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Join us in person on Thursday, October 20 at 7 PM as poet Doug Anderson reads from his new collection, Undress, She Said. He will be joined by poet Lauren Marie Schmidt
In Doug Anderson's newest collection, Undress, She Said, we accompany a speaker undaunted by the complex reckonings of history, evolving relationships, and an aging body, a speaker that, besieged by a storm, resolves to "set out into it, the wind / playing the rigging like a harp." Over and over in these pages, Anderson makes music of the gales and rain and turbulent sea. These poems voyage from the subtle violences of a religious upbringing to complex remembrances of time served in the Vietnam War to contemporary emergencies of real and political plagues. Yet, no matter the subject, compassion rudders these lyrics as they turn always and at last to myriad beloveds-the enigmatic Angel of Death, literary and mythological influences, kind strangers, the constantly elusive and elusively constant moon. These words reach out to the reader the way the poet addresses frozen joy from the confines of winter: "Red berry trapped in ice, / let me touch you."
Doug Anderson’s book of poems, The Moon Reflected Fire, from Alice James Books, won the Kate Tufts Discovery Award, and Blues for Unemployed Secret Police, from Curbstone Books, a grant from the Academy of American Poets. His play, Short Timers, was produced at Theater for the New City in New York City in 1981. His memoir, Keep Your Head Down, Vietnam, the Sixties and a Journey of Self-Discovery, was published by W.W. Norton in 2009. His book of poems is Horse Medicine, from Barrow Street, was published in 2015. His new book, Undress, She Said, will be published by Four Way Books in September of 2022. His work has appeared in The Massachusetts Review, Poetry, Ploughshares, the Virginia Quarterly Review, the Southern Review, Field, and other publications. He has written critical articles for the New York Times Book Review, The London Times Literary Supplement, and the Boston Globe. He has received fellowships and awards from the National Endowment for the Arts, the Massachusetts Cultural Council, Poets & Writers, and other funding agencies. He has taught at Emerson and Smith Colleges, the University of Massachusetts, and the MFA programs at Pacific University of Oregon and Bennington College. He is an affiliate of the Joiner Center for the Study of War and its Social Consequences at UMASS Boston.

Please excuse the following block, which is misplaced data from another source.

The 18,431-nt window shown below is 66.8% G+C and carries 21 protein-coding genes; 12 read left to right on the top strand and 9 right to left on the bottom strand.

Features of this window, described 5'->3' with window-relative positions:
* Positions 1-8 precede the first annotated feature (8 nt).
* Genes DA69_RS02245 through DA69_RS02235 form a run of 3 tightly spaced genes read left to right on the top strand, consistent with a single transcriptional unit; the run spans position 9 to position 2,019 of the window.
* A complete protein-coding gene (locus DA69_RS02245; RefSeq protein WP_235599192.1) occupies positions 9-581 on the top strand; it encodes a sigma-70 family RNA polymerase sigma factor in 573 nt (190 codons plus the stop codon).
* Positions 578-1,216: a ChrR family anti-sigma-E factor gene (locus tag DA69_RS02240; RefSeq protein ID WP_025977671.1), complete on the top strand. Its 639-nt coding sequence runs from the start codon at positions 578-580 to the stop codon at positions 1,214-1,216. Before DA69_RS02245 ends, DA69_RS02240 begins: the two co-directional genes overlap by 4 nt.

Lauren Marie Schmidt is the author of three previous collections of poetry: Two Black Eyes and a Patch of Hair Missing; The Voodoo Doll Parade, selected for the Main Street Rag Author’s Choice Chapbook Series; and Psalms of The Dining Room, a sequence of poems about her volunteer experience at a soup kitchen in Eugene, Oregon. Her work has appeared in journals such as North American Review, Alaska Quarterly Review, Rattle, Nimrod, Painted Bride Quarterly, PANK, New York Quarterly, Bellevue Literary Review, The Progressive, and others. Her awards include the So to Speak Poetry Prize, the Neil Postman Prize for Metaphor, The Janet B. McCabe Prize for Poetry, and the Bellevue Literary Review’s Vilcek Prize for Poetry. Her fourth collection, Filthy Labors, chronicles her volunteer teaching experience at a transitional housing program for homeless women in her native New Jersey. Schmidt has recently finished her first novel and will be going out on submission later this fall.
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Doors open at 6:30 PM